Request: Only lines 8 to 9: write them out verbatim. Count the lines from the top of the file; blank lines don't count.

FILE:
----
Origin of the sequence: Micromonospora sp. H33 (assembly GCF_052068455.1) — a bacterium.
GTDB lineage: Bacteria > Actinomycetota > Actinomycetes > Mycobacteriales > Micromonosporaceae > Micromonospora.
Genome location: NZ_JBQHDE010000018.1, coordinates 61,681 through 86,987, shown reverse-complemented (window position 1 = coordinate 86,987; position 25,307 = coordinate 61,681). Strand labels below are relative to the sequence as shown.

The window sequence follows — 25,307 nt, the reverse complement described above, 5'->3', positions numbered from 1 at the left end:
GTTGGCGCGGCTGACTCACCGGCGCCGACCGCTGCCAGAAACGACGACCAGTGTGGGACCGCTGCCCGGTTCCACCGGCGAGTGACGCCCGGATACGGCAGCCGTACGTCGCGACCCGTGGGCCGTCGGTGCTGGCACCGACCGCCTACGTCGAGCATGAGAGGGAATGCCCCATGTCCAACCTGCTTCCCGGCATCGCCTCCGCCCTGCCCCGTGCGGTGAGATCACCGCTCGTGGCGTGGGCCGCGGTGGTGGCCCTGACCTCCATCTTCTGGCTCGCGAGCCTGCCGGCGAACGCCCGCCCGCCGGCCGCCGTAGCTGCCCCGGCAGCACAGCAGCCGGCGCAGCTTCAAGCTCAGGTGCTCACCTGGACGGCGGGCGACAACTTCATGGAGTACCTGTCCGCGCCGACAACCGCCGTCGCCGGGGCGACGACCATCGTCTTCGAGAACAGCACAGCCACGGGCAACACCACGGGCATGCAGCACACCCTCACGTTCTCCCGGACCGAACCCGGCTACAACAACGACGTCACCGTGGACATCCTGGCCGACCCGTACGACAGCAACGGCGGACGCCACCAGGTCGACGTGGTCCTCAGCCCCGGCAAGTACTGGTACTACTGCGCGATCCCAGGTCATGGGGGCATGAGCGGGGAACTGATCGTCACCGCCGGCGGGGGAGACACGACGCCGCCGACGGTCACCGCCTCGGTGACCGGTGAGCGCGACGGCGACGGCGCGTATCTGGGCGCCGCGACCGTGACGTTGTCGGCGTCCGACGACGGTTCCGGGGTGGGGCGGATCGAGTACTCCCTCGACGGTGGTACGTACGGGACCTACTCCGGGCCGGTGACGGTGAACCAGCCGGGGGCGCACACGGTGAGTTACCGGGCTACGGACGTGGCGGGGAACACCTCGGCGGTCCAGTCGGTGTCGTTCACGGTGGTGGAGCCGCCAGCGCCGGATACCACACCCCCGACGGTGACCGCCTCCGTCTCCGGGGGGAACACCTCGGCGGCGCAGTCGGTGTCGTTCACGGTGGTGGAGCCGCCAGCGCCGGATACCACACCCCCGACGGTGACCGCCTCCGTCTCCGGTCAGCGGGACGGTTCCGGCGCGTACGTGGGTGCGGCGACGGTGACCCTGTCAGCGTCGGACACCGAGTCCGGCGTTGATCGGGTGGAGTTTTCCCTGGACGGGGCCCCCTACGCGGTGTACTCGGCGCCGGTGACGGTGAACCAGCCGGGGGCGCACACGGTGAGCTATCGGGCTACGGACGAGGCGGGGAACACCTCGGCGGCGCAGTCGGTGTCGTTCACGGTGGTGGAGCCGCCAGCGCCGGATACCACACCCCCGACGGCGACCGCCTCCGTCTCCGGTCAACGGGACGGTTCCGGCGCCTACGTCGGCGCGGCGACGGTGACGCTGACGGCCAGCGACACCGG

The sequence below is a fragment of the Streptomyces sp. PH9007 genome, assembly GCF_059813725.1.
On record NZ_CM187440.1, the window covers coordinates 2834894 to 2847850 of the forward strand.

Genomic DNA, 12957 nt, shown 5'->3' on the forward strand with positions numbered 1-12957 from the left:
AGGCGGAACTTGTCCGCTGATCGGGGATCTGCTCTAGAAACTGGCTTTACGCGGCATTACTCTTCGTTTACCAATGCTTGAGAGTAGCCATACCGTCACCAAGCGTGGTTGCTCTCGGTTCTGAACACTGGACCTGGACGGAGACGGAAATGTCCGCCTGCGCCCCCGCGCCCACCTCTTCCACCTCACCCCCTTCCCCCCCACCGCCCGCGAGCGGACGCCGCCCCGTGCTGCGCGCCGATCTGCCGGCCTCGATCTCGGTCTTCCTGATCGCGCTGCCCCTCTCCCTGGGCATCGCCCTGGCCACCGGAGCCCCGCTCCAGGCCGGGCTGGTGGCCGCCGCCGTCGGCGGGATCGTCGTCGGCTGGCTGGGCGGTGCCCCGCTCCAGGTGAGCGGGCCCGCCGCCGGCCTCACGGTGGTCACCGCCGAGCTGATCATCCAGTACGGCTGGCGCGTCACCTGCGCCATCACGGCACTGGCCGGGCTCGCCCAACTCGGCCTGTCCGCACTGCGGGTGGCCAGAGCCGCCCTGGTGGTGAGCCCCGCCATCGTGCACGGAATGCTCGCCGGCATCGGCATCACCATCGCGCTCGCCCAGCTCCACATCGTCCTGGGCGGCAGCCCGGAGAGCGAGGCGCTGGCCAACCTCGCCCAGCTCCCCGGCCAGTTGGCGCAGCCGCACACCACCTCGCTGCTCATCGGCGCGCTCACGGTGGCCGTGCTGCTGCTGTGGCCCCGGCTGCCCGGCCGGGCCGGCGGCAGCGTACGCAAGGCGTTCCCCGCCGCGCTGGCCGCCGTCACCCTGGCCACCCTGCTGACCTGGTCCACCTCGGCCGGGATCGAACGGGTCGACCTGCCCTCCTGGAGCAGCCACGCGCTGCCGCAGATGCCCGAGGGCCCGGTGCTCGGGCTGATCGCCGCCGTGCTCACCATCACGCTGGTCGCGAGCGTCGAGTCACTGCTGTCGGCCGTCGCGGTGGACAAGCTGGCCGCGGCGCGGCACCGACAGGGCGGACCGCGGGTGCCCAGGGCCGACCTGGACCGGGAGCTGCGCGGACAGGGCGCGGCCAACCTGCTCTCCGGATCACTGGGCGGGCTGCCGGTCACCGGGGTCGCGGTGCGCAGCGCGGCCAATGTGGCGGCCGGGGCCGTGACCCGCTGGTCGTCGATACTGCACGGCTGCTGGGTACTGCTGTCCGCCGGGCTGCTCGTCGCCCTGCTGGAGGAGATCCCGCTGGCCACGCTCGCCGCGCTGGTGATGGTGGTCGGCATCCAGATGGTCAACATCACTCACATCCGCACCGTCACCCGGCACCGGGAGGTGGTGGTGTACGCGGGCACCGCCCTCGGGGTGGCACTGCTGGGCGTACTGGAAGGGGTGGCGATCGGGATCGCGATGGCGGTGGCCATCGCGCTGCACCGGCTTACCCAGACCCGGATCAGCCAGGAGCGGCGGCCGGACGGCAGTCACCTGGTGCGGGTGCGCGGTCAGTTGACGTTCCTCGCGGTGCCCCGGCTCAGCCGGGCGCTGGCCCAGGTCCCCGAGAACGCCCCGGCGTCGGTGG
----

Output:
Genomic DNA, 12957 nt, shown 5'->3' on the forward strand with positions numbered 1-12957 from the left:
AGGCGGAACTTGTCCGCTGATCGGGGATCTGCTCTAGAAACTGGCTTTACGCGGCATTACTCTTCGTTTACCAATGCTTGAGAGTAGCCATACCGTCACCAAGCGTGGTTGCTCTCGGTTCTGAACACTGGACCTGGACGGAGACGGAAATGTCCGCCTGCGCCCCCGCGCCCACCTCTTCCACCTCACCCCCTTCCCCCCCACCGCCCGCGAGCGGACGCCGCCCCGTGCTGCGCGCCGATCTGCCGGCCTCGATCTCGGTCTTCCTGATCGCGCTGCCCCTCTCCCTGGGCATCGCCCTGGCCACCGGAGCCCCGCTCCAGGCCGGGCTGGTGGCCGCCGCCGTCGGCGGGATCGTCGTCGGCTGGCTGGGCGGTGCCCCGCTCCAGGTGAGCGGGCCCGCCGCCGGCCTCACGGTGGTCACCGCCGAGCTGATCATCCAGTACGGCTGGCGCGTCACCTGCGCCATCACGGCACTGGCCGGGCTCGCCCAACTCGGCCTGTCCGCACTGCGGGTGGCCAGAGCCGCCCTGGTGGTGAGCCCCGCCATCGTGCACGGAATGCTCGCCGGCATCGGCATCACCATCGCGCTCGCCCAGCTCCACATCGTCCTGGGCGGCAGCCCGGAGAGCGAGGCGCTGGCCAACCTCGCCCAGCTCCCCGGCCAGTTGGCGCAGCCGCACACCACCTCGCTGCTCATCGGCGCGCTCACGGTGGCCGTGCTGCTGCTGTGGCCCCGGCTGCCCGGCCGGGCCGGCGGCAGCGTACGCAAGGCGTTCCCCGCCGCGCTGGCCGCCGTCACCCTGGCCACCCTGCTGACCTGGTCCACCTCGGCCGGGATCGAACGGGTCGACCTGCCCTCCTGGAGCAGCCACGCGCTGCCGCAGATGCCCGAGGGCCCGGTGCTCGGGCTGATCGCCGCCGTGCTCACCATCACGCTGGTCGCGAGCGTCGAGTCACTGCTGTCGGCCGTCGCGGTGGACAAGCTGGCCGCGGCGCGGCACCGACAGGGCGGACCGCGGGTGCCCAGGGCCGACCTGGACCGGGAGCTGCGCGGACAGGGCGCGGCCAACCTGCTCTCCGGATCACTGGGCGGGCTGCCGGTCACCGGGGTCGCGGTGCGCAGCGCGGCCAATGTGGCGGCCGGGGCCGTGACCCGCTGGTCGTCGATACTGCACGGCTGCTGGGTACTGCTGTCCGCCGGGCTGCTCGTCGCCCTGCTGGAGGAGATCCCGCTGGCCACGCTCGCCGCGCTGGTGATGGTGGTCGGCATCCAGATGGTCAACATCACTCACATCCGCACCGTCACCCGGCACCGGGAGGTGGTGGTGTACGCGGGCACCGCCCTCGGGGTGGCACTGCTGGGCGTACTGGAAGGGGTGGCGATCGGGATCGCGATGGCGGTGGCCATCGCGCTGCACCGGCTTACCCAGACCCGGATCAGCCAGGAGCGGCGGCCGGACGGCAGTCACCTGGTGCGGGTGCGCGGTCAGTTGACGTTCCTCGCGGTGCCCCGGCTCAGCCGGGCGCTGGCCCAGGTCCCCGAGAACGCCCCGGCGTCGGTGG